But you have to be smart about it. If you’re in a place like Mexico, where there are a zillion grubby looking hippies vying to juggle at just about every busy intersection, this may not be the best show to try shipping. The same goes for being a street vendor: the last thing the world needs is another traveler lazing around in the streets trying to sell the same jewelry that every other traveler down the strip is selling. If you see it in the streets, it’s been done, think of something new.

Fresh street acts/ products bank good money. I knew one guy in the south of Mexico who made a surprising amount of money selling handmade soap in the street. Yes, he sold soap. He set up along a street that would often have well over 50 itinerant street vendors lined up in a row, and he would be the one making money. He was able to do this because he was selling something completely different in a virtual monoculture. 49 of the other vendors were trying to sell the same hippie jewelry to people who were apparently interested in buying handmade soap.

Shortlist of Street Work

  • Busking
  • Sell baked goods/ food/ juice
  • Make and sell artisan goods
  • Offer a unique/ interesting service

Conclusion

In point, when getting ready to begin traveling don’t just focus on making and saving money, but also start cultivate the skills and knowledge that you’re going to need to earn a living on the road so you can cut the leash connecting you to home and keep traveling.

Even if you have a steady online business set up or a good formal location independent gig, be sure to have a string of backup plans ready, as pretty much any job or business can go belly up at almost any time. As I covered in a previous article, many professions and independent travel businesses require a period of time to get rolling: you’re not going to be able to start them up over night.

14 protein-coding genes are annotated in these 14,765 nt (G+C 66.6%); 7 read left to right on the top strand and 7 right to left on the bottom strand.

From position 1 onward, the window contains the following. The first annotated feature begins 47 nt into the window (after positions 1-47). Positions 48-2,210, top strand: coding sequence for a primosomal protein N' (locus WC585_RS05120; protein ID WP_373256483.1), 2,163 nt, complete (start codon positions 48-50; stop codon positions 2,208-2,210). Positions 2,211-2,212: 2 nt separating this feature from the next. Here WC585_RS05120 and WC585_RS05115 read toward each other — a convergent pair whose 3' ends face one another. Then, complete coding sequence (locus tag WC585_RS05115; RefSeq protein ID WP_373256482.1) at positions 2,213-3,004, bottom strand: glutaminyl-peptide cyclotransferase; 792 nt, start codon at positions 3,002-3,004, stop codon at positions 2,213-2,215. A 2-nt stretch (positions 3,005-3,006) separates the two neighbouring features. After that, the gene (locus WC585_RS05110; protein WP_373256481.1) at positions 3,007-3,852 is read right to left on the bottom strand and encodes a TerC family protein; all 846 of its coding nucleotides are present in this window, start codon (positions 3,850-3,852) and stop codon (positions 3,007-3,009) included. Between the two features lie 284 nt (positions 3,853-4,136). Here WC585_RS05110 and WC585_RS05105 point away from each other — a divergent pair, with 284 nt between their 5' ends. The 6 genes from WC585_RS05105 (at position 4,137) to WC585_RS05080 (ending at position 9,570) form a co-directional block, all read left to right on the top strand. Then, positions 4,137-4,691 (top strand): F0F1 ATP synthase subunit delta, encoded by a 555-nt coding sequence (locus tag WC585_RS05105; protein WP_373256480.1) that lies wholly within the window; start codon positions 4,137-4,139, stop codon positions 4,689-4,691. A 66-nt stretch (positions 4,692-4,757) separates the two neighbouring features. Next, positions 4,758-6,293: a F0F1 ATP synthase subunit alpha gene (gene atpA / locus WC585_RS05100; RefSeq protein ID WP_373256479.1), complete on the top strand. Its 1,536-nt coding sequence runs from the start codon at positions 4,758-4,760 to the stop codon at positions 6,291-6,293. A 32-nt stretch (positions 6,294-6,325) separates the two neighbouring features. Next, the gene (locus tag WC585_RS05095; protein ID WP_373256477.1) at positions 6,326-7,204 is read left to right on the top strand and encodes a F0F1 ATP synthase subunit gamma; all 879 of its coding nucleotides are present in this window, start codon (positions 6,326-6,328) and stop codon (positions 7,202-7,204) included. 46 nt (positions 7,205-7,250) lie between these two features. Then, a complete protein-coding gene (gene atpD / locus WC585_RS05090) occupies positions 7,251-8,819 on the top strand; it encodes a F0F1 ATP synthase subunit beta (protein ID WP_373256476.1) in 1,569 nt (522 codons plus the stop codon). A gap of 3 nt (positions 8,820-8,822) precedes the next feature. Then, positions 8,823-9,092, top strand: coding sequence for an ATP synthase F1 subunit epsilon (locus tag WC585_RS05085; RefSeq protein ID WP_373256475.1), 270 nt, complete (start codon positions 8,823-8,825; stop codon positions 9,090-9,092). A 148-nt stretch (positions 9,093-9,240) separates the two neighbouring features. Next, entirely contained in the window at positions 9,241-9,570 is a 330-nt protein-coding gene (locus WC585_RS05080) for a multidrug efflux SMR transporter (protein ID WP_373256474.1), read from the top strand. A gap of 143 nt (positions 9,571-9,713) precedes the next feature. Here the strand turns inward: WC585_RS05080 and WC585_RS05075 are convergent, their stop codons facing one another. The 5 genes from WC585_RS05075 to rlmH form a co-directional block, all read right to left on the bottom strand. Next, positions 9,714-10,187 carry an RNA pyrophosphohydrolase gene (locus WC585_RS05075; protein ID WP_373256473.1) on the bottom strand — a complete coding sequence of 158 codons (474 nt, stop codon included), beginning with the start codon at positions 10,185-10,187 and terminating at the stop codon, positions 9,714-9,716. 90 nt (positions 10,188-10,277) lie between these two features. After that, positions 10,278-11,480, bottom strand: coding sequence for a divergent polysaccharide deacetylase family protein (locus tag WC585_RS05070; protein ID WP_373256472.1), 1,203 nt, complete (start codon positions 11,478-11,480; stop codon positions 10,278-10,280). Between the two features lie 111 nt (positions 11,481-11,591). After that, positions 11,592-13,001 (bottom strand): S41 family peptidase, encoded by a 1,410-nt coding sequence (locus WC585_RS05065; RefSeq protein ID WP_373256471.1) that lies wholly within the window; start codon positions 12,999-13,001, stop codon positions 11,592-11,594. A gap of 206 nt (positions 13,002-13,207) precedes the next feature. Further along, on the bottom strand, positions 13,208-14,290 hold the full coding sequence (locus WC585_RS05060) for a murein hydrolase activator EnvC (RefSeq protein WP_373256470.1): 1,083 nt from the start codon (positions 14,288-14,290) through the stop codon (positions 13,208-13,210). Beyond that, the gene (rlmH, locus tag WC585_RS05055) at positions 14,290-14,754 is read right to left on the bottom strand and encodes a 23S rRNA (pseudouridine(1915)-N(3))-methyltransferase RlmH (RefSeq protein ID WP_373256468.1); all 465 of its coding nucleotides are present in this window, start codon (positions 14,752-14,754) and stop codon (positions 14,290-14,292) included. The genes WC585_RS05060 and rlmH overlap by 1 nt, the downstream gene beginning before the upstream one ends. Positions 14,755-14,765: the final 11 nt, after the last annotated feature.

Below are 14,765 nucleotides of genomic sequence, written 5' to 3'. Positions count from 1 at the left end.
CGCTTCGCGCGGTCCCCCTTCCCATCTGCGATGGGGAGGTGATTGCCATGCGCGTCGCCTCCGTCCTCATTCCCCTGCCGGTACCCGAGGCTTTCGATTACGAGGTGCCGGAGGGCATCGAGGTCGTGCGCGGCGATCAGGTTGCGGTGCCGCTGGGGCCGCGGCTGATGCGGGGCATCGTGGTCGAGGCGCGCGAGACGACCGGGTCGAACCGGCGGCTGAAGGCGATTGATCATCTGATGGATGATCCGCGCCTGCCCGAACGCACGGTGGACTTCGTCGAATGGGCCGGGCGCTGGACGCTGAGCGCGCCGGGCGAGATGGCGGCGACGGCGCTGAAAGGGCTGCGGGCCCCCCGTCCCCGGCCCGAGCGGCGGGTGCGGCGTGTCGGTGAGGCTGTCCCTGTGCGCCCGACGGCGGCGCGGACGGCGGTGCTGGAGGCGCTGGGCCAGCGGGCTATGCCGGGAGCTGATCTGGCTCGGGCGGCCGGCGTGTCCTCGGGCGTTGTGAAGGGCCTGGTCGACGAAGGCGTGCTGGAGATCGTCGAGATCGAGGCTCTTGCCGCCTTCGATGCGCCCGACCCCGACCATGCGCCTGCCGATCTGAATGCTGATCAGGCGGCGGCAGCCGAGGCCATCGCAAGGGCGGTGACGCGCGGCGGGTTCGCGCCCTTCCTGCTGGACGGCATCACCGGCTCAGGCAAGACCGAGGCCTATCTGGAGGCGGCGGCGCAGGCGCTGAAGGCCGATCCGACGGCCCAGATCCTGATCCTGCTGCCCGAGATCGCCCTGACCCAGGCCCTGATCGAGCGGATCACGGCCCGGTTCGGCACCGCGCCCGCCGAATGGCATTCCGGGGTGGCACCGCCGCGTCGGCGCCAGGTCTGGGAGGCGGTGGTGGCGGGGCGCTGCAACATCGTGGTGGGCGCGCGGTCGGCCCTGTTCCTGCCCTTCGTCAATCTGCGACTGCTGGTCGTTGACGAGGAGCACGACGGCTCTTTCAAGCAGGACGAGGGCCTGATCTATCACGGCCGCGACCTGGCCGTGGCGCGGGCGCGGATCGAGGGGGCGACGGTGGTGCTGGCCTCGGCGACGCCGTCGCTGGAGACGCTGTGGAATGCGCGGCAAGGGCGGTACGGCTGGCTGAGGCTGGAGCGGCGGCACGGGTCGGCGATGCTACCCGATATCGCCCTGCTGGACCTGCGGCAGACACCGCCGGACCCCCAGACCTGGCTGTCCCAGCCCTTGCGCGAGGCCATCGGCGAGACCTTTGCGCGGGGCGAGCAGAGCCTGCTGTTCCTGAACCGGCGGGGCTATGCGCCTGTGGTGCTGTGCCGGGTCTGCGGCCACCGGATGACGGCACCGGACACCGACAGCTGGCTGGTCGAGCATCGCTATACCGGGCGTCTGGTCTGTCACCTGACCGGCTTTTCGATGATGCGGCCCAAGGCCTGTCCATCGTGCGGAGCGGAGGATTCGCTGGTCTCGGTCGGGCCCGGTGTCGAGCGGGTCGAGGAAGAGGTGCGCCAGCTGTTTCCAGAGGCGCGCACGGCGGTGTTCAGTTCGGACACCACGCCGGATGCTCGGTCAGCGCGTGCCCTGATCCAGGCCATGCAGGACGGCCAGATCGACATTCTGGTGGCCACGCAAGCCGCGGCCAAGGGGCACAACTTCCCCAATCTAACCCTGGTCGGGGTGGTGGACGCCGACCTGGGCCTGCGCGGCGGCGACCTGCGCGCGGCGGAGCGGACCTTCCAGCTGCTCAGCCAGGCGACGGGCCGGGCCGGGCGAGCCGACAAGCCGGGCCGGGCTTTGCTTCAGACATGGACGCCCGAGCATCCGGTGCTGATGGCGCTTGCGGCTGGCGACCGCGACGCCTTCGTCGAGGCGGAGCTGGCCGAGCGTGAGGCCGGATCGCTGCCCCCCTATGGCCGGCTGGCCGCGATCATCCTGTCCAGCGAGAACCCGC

So be prepared. Be sure to have credentials and experience in three professions, at least one continuous stream of online income, and something that you can do in the streets, and you will find yourself financially bulletproof anywhere in the world.

Read more: Vagabond Journey’s Independent Travel Work Archive

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My travel work skill set

I have to admit that my complete travel work skill set has become a little rusty over the past three years or so. My online work has taken up a disproportional amount of my time and effort, but I still have a list of other jobs that I could do and micro-businesses that I could start up if the blogging well ever dried up.

Formal work

  1. Archaeology – I did this work for eight seasons in three countries and nearly 20 US states. The pay is not very high, relatively speaking, but it is very good for a traveler, and, as you are on the road almost constantly, you get a per diem allowance.
  2. English teaching – I’m fully qualified to teach English and have done it before, though will only do it as a last resort.
  3. Journalism – My majors in university were anthropology and  journalism, and upon graduating I took the first tentative steps towards taking the conventional route into the latter profession. Then I stopped short at the door, turned around, and bolted. I realized that working for myself and publishing on my own web properties would be a more enjoyable and fulfilling line of work. I’m not sure if I was brave or cowardly, but the fact of the matter is that I have the creds and skill set to engage this profession a little more formally.
  4. Hostel/ hotel work – No experience is really needed to do this work other than an even temperament and, depending on the location, a knowledge of the local language. This is truly monkey work, but it has come in pretty handy for me at junctures in my travels through Eastern Europe and Central America.
  5. Farming – Physical ability and experience do help when landing farm work on the road. It seems to be a daydream among travelers to work on farms around the USA and/ or Europe, and it can be done — well, if you can compete with Latin American, African, and Eastern European laborers. I’m not talking about easy-going, idealistic WWOOF volunteer gigs here, but real work-your-ass-off 14 hours per day, 7 days a week farming dirges. I’ve done this from time to time and I only recommend it if you enjoy hard, dirty, outdoors work.